Arslantepe Mound comprises the archaeological remains of a palace from the 4th millennium BC.
It dates from the Uruk Period and shows the interaction between Eastern Anatolia and Mesopotamia. The “palace” is a large mud-brick complex of several buildings. The walls still have their white plaster, and red and black wall paintings.
Map of Arslantepe MoundLoad map
I visited this WHS in Spring 2021. If you're travelling by car between Goreme National Park and Nemrut Dagi, the Arslantepe Mound near Malatya is a rather convenient stopover point. Knowing that this site was up for inscription in Summer 2021, I made an extra effort to visit the Arslantepe Mound which shows the interaction between Eastern Anatolia and Mesopotamia.
The Arslantepe Mound is a Late Hittite large mud-brick complex of several buildings. Unlike Gobeklitepe and Catalhoyuk, which have circular elevated boardwalks around and above the sites at quite a distance, Arslantepe (at least when I visited) had wooden boardwalks and textile carpets which go through the corridors with walls which still have visible sections with white plaster, and red and black wall paintings. This is quite impressive when considering that they were done around 3350-3000 BC. A very kind security guard revealed the red and black paintings which were covered by white curtains. Apart from the peculiar wall paintings, another highlight were the decorative coloured geometric engravings, technically described as lozenge-shaped stamps applied to wet plaster. Several detailed information boards shed light on what you're seeing during your visit. In front of the site's entrance, there's also a reconstruction of an Early Bronze Age I Arslantepe House (2900-2800 BC).
Arslantepe (Lion Hill), also known as Melid, was an ancient city on the Tohma River, a tributary of the upper Euphrates rising in the Taurus Mountains. It is dubbed as Arslantepe, the origins of power, due to the complex systems for its time, such as the cretulae, an early administrative system, preceding the invention of writing, for controlling transactions by using clay sealings as an ancient form of receipt. The main highlight of the site are the wall paintings or murals; stylised figures evoking symbols and images of power, which are evidence of the complexity of the ideology of those days. The wall paintings of stylised figures in the central room of the store complex probably represent a big male figure and a smaller female figure standing before a table or altar with raised arms and under a roof or canopy decorated with vegetal elements and volutes. The huge eyes and red and black hair in the form of "flames" springing from their heads give these figures a striking appearance, suggesting they may represent gods or shaman masks. Another extensive group of paintings were in the inner part of the palace corridor: two oxen, possibly tied to a yoke, pull a chariot or a plough driven by a man outside a building schemetically sketched behind this scene. This section is in a much more precarious position and the crumbling mud-brick walls are supported by wooden posts.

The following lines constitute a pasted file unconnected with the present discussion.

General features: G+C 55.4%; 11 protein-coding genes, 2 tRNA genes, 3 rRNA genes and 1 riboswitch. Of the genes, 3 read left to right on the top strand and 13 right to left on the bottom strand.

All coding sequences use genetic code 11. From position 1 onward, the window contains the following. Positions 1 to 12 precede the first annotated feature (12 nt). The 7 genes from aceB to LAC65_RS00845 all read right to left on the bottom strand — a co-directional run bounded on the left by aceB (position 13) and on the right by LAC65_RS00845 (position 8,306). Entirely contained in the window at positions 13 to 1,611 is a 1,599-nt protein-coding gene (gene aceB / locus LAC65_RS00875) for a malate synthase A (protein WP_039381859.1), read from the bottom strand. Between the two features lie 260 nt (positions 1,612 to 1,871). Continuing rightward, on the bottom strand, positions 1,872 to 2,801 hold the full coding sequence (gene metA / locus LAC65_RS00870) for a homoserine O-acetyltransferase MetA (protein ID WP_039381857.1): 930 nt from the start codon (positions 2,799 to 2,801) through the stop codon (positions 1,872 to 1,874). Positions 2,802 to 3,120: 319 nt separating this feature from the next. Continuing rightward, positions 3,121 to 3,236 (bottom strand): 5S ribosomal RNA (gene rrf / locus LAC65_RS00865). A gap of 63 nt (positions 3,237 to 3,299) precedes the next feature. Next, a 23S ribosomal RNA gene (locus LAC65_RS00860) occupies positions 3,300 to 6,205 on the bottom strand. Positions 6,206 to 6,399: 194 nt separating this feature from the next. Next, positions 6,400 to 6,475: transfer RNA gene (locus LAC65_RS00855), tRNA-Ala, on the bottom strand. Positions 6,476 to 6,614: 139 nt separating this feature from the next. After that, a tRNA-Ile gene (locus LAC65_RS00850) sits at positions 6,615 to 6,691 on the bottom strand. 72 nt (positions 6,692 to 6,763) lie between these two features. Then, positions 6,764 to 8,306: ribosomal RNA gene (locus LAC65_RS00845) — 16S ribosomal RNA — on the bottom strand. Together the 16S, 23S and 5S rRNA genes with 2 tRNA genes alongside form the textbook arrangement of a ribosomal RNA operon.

Apart from the now inscribed Arslantepe Mound itself, a wealthy array of tools, jewellery, swords (probably some of the earliest in the world), pottery, figurines, sculptures, orthostats and remains were found which are currently on display in the Malatya Museum which is worth visiting. Replicas can be seen before entering the Arslantepe Mound site. The two lion statues on both sides of the entrance gate, and a king's statue against it, are exhibited at the Ankara Anatolian Civilisations Museum. The Arslantepe Mound is highly important as it shows a continuous settlement and stratigraphy for Eastern Anatolian settlements and civilisations from the Late Chalcolithic Age until the Islamic Ages. Even though I wouldn't recommend visiting Gobeklitepe, Catalhoyuk and Arslantepe in a row, I think that all three sites deserve being inscribed for different reasons.
Visited November 2020
Turkey has already the oldest proto-urban settlement (Neolithic Site of Çatalhöyük) and the oldest temple/sacred site (Göbekli Tepe) inscribed on World Heritage List, and probably soon the oldest palace or rather administrative and residential complex will find its place on the List – Archaeological Site of Arslantepe. By writing ‘oldest’ I mean the oldest and most remarkable found until now.